by Leesha Chamberlain
August 19, 2014
Turmeric is one of those spices that you have likely heard of but may not be overly familiar with, unless of course you are a devout fan of Indian and Asian cuisine. Either way, turmeric is a spice primarily grown in India and the tropical regions of Asia – hence its use in these exotic fares.
The spice is one that has not only been used in cooking for centuries but also has a long history of medicinal use. With origins in herbal remedies from China, India, and Indonesia, the spice is now becoming more widely used across the world. It is not necessarily the spice itself that is so effective medicinally, though, but rather its active compounds, like curcumin, that make it a sought after medical treatment.
While most researchers aren’t announcing turmeric as the “cure-all” for cancer, many are reporting the compound as one with “potent anti-cancer activity” including the potential to slow or even prevent the growth of cancer cells altogether.
According to a study shared by Cancer Research UK, data shows that curcumin, the active ingredient in turmeric, can stop the growth of precancerous cells in a variety of different organs.
Turmeric Treatment for Cancer
Understanding the function of the spice lends a little more light to the subject of treating cancer.
According to the American Cancer Society, turmeric is considered a potential treatment for a few different reasons. Ultimately, the spice contains the active component curcumin, an ingredient with powerful healing potential.
The American Cancer Society notes that curcumin is a potent antioxidant, so it protects your body’s cells from damage associated with activated molecules known as free radicals.
Studies have even shown that the compound is effective for interrupting the molecular progression of development, growth, and spread of cancerous cells.
In addition to serving as an antioxidant, the supplement is also an active anti-inflammatory agent. As such, the remedy can also alleviate issues with inflammation in the system that may be contributing to cancer development and progression.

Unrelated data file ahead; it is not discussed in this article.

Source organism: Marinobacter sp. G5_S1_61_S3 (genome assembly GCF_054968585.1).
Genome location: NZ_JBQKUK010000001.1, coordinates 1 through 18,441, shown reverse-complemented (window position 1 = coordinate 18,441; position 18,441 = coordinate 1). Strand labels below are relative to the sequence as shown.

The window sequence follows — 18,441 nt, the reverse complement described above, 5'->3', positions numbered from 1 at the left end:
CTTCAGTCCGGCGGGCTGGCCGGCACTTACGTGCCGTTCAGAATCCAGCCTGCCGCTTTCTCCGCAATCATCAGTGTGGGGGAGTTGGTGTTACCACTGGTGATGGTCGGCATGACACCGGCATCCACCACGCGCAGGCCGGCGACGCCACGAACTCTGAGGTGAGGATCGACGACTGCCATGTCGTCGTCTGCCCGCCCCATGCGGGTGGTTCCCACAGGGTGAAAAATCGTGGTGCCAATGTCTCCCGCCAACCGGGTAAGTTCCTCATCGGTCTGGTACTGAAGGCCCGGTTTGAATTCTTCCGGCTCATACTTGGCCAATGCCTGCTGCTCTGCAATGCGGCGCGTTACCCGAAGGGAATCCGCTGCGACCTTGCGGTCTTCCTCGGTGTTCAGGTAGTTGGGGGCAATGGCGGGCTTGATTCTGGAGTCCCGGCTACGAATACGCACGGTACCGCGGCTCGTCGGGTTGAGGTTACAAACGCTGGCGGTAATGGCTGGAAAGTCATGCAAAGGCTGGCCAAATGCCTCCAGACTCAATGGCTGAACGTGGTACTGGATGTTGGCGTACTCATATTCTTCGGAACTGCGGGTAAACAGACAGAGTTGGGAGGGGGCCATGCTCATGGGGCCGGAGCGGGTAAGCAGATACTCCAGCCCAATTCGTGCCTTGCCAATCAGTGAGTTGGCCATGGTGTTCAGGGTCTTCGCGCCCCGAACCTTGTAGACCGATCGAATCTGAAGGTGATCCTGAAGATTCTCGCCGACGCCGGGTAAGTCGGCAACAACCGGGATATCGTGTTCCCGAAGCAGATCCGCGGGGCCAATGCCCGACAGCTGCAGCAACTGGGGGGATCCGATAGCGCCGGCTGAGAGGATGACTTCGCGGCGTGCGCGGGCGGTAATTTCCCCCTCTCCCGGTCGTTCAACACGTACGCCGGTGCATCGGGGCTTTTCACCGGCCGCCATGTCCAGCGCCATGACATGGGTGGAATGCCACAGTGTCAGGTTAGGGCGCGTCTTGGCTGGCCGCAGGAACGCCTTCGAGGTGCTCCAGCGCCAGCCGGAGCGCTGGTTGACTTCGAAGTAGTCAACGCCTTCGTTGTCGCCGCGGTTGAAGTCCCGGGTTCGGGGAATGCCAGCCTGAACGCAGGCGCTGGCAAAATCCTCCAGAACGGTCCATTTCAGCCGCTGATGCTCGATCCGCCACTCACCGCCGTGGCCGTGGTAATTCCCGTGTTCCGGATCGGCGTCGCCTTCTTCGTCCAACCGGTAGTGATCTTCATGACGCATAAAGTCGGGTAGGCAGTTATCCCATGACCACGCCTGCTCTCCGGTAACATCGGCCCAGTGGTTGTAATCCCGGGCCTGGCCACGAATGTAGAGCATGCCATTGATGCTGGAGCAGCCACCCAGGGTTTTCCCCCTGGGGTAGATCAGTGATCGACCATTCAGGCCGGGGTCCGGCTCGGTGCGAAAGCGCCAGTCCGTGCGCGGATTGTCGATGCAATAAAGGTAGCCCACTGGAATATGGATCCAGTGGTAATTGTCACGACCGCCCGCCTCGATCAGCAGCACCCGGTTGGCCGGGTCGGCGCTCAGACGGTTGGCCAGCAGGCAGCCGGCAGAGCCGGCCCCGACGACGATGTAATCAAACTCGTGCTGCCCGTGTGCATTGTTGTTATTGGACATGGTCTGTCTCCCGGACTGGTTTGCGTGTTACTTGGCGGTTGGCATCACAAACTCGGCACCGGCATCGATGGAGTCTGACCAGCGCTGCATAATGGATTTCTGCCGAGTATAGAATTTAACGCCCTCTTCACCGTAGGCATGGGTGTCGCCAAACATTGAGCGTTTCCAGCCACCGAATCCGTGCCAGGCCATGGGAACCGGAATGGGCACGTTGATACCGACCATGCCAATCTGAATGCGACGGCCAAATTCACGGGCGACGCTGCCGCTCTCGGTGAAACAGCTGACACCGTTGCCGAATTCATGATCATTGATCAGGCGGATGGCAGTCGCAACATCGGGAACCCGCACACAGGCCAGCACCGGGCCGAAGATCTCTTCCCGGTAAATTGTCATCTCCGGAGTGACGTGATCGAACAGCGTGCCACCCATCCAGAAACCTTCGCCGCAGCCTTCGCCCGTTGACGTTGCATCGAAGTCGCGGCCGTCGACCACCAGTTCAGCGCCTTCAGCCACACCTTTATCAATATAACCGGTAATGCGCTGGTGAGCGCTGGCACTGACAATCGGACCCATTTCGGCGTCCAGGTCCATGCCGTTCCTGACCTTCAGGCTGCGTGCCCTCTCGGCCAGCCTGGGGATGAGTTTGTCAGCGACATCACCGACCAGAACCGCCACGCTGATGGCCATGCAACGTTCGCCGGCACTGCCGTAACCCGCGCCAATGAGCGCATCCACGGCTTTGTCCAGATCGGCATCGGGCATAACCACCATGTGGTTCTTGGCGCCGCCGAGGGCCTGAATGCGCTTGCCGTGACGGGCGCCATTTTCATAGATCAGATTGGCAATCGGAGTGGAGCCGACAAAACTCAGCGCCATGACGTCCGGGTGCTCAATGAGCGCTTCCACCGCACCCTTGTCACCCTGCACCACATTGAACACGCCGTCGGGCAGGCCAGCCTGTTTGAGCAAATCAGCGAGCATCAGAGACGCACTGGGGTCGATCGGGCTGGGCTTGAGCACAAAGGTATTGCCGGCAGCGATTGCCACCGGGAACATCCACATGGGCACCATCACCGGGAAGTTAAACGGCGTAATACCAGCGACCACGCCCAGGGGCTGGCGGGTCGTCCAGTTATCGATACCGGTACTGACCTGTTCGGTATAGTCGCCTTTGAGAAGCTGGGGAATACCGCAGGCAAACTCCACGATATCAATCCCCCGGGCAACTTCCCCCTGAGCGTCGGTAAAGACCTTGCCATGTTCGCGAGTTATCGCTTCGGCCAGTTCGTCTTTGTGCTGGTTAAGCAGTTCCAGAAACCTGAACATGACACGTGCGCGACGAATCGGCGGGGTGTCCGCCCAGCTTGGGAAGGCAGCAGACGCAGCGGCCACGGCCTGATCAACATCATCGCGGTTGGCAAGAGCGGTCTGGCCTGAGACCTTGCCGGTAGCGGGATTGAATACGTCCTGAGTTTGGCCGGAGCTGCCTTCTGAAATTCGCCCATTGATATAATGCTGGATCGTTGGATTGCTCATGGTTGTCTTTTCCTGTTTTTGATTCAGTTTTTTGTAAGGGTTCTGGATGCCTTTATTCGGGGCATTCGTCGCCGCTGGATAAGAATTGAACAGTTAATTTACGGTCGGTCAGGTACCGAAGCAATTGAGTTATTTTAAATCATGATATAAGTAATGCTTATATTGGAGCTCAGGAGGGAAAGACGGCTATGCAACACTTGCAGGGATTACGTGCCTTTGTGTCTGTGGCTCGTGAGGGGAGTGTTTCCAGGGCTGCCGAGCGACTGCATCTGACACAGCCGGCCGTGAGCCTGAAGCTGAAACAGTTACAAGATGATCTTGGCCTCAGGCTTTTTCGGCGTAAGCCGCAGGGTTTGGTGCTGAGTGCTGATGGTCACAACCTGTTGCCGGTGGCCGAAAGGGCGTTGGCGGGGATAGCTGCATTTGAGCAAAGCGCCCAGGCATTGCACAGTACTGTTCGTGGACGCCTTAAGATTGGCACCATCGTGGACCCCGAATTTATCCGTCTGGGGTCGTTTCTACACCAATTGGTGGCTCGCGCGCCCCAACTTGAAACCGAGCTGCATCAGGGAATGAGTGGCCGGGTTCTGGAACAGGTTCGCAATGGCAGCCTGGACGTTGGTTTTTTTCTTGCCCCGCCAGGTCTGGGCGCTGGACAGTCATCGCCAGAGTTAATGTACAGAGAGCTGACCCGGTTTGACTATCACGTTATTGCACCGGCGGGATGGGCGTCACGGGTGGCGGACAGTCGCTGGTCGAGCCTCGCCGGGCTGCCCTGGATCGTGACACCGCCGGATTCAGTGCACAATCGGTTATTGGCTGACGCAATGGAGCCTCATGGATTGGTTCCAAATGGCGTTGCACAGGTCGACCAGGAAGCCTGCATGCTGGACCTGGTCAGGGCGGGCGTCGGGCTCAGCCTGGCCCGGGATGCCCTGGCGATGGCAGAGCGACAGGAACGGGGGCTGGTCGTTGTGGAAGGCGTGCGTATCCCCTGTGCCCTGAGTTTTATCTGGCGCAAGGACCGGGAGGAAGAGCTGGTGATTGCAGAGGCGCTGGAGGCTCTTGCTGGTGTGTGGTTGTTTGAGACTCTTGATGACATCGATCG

Not only is turmeric effective for treating cancer itself, but it can also help relieve symptoms associated both with cancer and other treatments for the illness. Historically, turmeric has been used to treat intestinal issues as well as immune deficiencies.
The spice is also effective for relieving nausea, vomiting, and pain associated with cancer and treatment. The supplement boosts your immune system so that you are less likely to develop other illnesses in conjunction with cancer.
As turmeric is a fairly new discovery for cancer treatment, more research needs to be done before it becomes a widely accepted treatment option. Nonetheless, several researchers have found promising data to support this claim.
The American Cancer Society mentions a study that found that curcumin can kill cancer cells in isolation in laboratory dishes. The same study also showed that any surviving cancerous cells grew much slower than before treatment.
The Memorial Sloan Kettering Cancer Center also states that curcumin improved general health of patients studied in regards to treating colorectal cancer.
According to research presented by Cancer Research UK, curcumin does have anticancer effects on cancer cells.
Additionally, an American study conducted in 2007 demonstrated that curcumin used in conjuction with chemotherapy killed more cancer cells than chemotherapy alone. Research suggests that this treatment has the greatest effect on breast, bowel, stomach, and skin cancers.
Should I Know Anything Else About Turmeric?
Obviously, turmeric as a cancer treatment is a relatively new development and much more research needs to be done. As with any holistic treatment, it is best to work with your doctor to select an appropriate treatment plan that combines conventional medical practices with research-based natural remedies to attain the most health benefits.
It is also important to note that curcumin is the most potent ingredient in turmeric for treating cancer cells, so many individuals seek a purer form of this compound to use for treatment. In any case, you can use the spice or its derivatives to make tea, use as a topical paste, or take as a capsule with many of the same health benefits.
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